During valine catabolism in muscle both 2-oxoisovalerate and 3-hydroxyisobutyrate can be released into the circulation. 3-Hydroxyisobutyrate is a good gluconeogenic substrate in isolated cortical tubules and hepatocytes. The maximal rate of gluconeogenesis from 3-hydroxyisobutyrate was greater than from 2-oxoisovalerate. We propose that 3-hydroxyisobutyrate is an inter-organ metabolite by which the gluconeogenic potential of valine, whose catabolism has been initiated in muscle, may be conserved.
Cobalamin neuropathy was produced in Cape fruit bats (Rousettus aegyptiacus) by a cobalamin-free diet combined with intermittent exposure to nitrous oxide, which inactivates cobalamin. Cobalamin-deficient bats had low hepatic methylmalonyl-CoA mutase holoenzyme activity, with elevated plasma and urinary methylmalonic acid levels. No significant changes could be demonstrated in the concentration of odd- or branched-chain fatty acids in the nervous system. Supplementation of the cobalamin-free diet with methionine, valine or isoleucine delayed the onset of neuropathy, despite persistence of methylmalonic acid accumulation. Supplementation with any of the three amino acids was associated with elevation of hepatic methionine concentration. The action of valine and isoleucine in delaying the onset of neuropathy can be explained by their methionine-sparing effect. These results emphasize the central role of methionine in the cobalamin neuropathy and do not support the hypothesis that the neuropathy is related to an effect of cobalamin deficiency on the propionic acid pathway.
Hindquarters from starved rats were perfused with plasma concentrations of amino acids, but without other added substrates. Release of amino acids was similar to that previously reported, but, if total amino acid changes were recorded, alanine and glutamine were not formed in excess of their occurrence in muscle proteins. In protein balance (excess insulin) there was no net formation of either alanine or glutamine, even though the branched-chain amino acids and methionine were consumed. If [U-14C]valine was present, radiolabelled 3-hydroxyisobutyrate and, to a lesser extent, 2-oxo-3-methylbutyrate accumulated and radiolabel was incorporated into citrate-cycle intermediates and metabolites closely associated with the citrate cycle (glutamine and glutamate, and, to a smaller extent, lactate and alanine). If a 2-chloro-4-methylvalerate was present to stimulate the branched-chain oxo acid dehydrogenase, flux through this step was accelerated, resulting in increased accumulation of 3-hydroxyisobutyrate, decreased accumulation of 2-oxo-3-methylbutyrate, and markedly increased incorporation of radiolabel (specific and total) into all measured metabolites formed after 3-hydroxyisobutyrate. It is concluded that: amino acid catabolism by skeletal muscle is confined to degradation of the branched-chain amino acids...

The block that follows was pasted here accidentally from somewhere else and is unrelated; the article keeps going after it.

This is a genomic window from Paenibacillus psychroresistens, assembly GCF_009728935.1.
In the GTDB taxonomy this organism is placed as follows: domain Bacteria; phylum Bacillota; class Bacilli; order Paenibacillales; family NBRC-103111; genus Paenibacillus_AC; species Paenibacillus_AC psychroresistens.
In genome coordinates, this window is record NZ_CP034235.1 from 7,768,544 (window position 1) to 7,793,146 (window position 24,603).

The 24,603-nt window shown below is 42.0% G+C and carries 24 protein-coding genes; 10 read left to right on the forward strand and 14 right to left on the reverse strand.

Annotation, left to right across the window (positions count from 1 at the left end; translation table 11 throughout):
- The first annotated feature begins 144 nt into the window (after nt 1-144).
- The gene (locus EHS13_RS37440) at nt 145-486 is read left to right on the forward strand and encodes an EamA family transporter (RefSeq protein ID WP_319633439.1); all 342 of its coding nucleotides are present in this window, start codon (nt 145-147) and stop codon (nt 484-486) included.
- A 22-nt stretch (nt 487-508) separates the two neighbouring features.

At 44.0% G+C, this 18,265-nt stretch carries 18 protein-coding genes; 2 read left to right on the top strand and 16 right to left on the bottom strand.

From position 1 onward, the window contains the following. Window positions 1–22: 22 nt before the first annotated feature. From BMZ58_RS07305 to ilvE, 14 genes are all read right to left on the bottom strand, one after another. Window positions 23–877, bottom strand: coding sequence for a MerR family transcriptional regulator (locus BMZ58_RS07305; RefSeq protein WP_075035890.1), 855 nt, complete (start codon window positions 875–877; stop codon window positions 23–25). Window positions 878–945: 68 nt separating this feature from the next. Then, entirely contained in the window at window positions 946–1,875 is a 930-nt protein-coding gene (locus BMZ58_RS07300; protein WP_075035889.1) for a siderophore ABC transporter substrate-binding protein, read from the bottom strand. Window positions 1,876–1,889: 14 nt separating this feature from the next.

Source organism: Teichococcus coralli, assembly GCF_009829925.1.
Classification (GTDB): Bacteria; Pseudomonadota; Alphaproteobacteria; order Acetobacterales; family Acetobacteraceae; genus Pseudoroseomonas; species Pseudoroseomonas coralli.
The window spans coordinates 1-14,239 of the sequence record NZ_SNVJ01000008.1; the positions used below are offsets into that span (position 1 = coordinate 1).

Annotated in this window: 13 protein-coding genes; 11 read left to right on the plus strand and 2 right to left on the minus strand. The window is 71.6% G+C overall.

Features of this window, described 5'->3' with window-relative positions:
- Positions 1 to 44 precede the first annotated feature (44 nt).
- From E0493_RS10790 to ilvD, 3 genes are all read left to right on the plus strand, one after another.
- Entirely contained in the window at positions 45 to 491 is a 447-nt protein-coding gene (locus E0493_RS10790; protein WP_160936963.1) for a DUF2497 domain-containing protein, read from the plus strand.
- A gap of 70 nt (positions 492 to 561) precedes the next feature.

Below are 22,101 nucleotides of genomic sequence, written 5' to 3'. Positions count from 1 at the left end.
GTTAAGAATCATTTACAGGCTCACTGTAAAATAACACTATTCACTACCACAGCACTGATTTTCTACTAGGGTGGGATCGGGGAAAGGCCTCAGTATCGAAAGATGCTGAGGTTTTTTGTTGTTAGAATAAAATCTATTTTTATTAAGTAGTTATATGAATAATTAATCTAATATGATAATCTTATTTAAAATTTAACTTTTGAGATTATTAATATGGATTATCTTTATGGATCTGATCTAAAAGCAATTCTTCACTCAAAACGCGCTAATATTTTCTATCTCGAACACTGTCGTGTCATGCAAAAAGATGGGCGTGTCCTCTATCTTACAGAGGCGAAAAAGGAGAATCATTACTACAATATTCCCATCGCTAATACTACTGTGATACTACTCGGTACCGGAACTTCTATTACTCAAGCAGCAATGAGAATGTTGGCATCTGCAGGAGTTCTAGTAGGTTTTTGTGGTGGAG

1. The intracellular concentrations of sodium, potassium, ATP and creatine phosphate in chopped tissue from guinea-pig cerebral cortex were altered by a 10min period of electrical stimulation. 2. The ability of the tissue to take up l-[14C]valine and incorporate it into protein was tested at various times after the cessation of electrical stimulation. 3. The restoration of the ability of the tissue to accumulate l-[14C]valine correlated closely with the restoration of the resting intracellular concentrations of sodium and ATP.
1. Superior cervical ganglia from the guinea pig carry out an energy-dependent incorporation of l-[14C]valine into protein in vitro. 2. Stimulation of the preganglionic nerve at a physiological frequency for more than a few minutes decreases the ability of the ganglia to incorporate labelled valine into protein.
Acetohydroxyacid synthase (EC 184.108.40.206, also known as acetolactate synthase) isoenzyme II from Escherichia coli is inhibited by sulphonylurea and imidazolinone herbicides, although it is much less sensitive than the plant enzyme. This isoenzyme is also unusual in that it is not inhibited by valine. Mutating S100 (Ser(100) in one-letter amino acid notation) of the catalytic subunit to proline increases its sensitivity to sulphonylureas, but not to imidazolinones. Mutating P536 to serine, as found in the plant enzyme, had little effect on the properties of the enzyme. Mutating E14 of the regulatory subunit to glycine, either alone or in combination with the H29N (His(29)-->Asn) change, did not affect valine-sensitivity.